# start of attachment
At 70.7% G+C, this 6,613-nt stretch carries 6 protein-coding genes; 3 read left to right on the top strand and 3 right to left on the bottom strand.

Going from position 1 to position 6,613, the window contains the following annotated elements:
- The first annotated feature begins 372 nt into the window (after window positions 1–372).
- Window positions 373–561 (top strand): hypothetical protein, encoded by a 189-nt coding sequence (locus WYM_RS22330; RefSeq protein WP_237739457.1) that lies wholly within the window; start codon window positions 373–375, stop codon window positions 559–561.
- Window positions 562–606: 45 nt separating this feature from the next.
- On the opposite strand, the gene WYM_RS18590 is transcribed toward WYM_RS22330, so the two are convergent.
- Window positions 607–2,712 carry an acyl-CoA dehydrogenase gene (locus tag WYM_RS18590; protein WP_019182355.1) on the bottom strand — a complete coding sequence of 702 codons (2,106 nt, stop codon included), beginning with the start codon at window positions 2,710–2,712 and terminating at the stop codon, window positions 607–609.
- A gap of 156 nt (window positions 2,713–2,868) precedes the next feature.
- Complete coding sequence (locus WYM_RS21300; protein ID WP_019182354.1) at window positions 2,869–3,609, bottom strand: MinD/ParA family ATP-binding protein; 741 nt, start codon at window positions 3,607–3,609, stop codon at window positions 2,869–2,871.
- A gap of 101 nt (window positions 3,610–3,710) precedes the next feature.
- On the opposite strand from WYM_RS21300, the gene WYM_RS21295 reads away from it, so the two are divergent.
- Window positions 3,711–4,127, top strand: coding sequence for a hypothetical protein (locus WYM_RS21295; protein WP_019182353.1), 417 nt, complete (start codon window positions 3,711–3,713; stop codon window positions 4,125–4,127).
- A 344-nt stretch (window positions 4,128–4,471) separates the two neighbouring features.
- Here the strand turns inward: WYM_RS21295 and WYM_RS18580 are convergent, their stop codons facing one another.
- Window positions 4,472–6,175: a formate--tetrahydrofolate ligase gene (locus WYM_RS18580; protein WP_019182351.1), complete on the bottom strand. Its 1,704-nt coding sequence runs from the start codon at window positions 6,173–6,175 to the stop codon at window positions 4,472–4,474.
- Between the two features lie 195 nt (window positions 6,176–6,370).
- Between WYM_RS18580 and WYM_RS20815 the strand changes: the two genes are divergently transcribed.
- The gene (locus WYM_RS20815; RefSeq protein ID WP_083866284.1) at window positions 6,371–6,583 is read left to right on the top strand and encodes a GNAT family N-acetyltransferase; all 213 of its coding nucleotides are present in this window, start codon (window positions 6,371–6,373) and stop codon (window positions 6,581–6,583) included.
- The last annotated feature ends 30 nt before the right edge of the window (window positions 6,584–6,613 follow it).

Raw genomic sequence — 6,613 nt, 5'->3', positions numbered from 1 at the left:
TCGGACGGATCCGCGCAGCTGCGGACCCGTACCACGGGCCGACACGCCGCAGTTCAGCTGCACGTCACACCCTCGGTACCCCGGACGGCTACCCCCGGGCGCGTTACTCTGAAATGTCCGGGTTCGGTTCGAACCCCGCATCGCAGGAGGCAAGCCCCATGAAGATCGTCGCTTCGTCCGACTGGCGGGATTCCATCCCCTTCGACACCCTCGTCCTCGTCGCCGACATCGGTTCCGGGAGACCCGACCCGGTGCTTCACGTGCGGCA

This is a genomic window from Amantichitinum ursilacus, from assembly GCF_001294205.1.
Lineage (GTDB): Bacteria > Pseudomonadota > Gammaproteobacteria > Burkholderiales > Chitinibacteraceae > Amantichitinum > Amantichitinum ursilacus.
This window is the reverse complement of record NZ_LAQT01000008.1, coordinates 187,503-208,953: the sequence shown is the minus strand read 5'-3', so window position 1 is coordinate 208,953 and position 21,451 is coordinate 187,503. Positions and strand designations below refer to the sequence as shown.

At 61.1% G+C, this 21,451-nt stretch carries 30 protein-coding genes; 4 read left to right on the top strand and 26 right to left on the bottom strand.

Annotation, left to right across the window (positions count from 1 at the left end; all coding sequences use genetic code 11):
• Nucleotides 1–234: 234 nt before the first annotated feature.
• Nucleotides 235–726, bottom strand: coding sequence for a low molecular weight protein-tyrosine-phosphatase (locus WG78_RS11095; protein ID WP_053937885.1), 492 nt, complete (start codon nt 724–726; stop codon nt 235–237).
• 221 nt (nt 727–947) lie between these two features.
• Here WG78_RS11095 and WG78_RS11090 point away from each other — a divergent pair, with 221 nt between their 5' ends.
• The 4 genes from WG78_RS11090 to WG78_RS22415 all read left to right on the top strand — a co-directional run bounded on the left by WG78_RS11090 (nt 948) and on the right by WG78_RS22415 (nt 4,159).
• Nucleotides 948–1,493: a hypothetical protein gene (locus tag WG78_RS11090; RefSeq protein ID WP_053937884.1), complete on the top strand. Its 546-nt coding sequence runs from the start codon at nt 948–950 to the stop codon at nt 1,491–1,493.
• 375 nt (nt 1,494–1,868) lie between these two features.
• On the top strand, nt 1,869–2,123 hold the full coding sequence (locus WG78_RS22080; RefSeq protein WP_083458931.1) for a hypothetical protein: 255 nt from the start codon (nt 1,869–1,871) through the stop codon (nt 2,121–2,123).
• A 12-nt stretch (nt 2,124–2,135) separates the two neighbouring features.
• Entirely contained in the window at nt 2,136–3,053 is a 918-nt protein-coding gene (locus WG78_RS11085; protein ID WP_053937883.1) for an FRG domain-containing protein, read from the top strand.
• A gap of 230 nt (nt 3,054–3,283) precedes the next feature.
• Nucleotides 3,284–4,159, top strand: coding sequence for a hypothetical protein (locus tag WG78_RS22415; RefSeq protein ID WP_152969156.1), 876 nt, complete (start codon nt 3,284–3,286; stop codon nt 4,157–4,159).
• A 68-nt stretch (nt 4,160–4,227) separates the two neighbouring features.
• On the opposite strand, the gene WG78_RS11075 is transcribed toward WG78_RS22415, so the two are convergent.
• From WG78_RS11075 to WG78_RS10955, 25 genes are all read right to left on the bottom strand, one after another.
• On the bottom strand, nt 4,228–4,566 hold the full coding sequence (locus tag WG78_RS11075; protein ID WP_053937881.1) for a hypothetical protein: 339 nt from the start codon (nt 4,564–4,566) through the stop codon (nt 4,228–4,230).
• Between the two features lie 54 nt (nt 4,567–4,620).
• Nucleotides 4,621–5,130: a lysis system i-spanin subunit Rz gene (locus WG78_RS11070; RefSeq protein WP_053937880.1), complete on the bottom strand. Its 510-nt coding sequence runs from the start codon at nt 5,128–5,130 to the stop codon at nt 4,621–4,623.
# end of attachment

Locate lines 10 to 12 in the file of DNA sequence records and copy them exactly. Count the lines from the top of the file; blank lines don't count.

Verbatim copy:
- A gap of 101 nt (window positions 3,610–3,710) precedes the next feature.
- On the opposite strand from WYM_RS21300, the gene WYM_RS21295 reads away from it, so the two are divergent.
- Window positions 3,711–4,127, top strand: coding sequence for a hypothetical protein (locus WYM_RS21295; protein WP_019182353.1), 417 nt, complete (start codon window positions 3,711–3,713; stop codon window positions 4,125–4,127).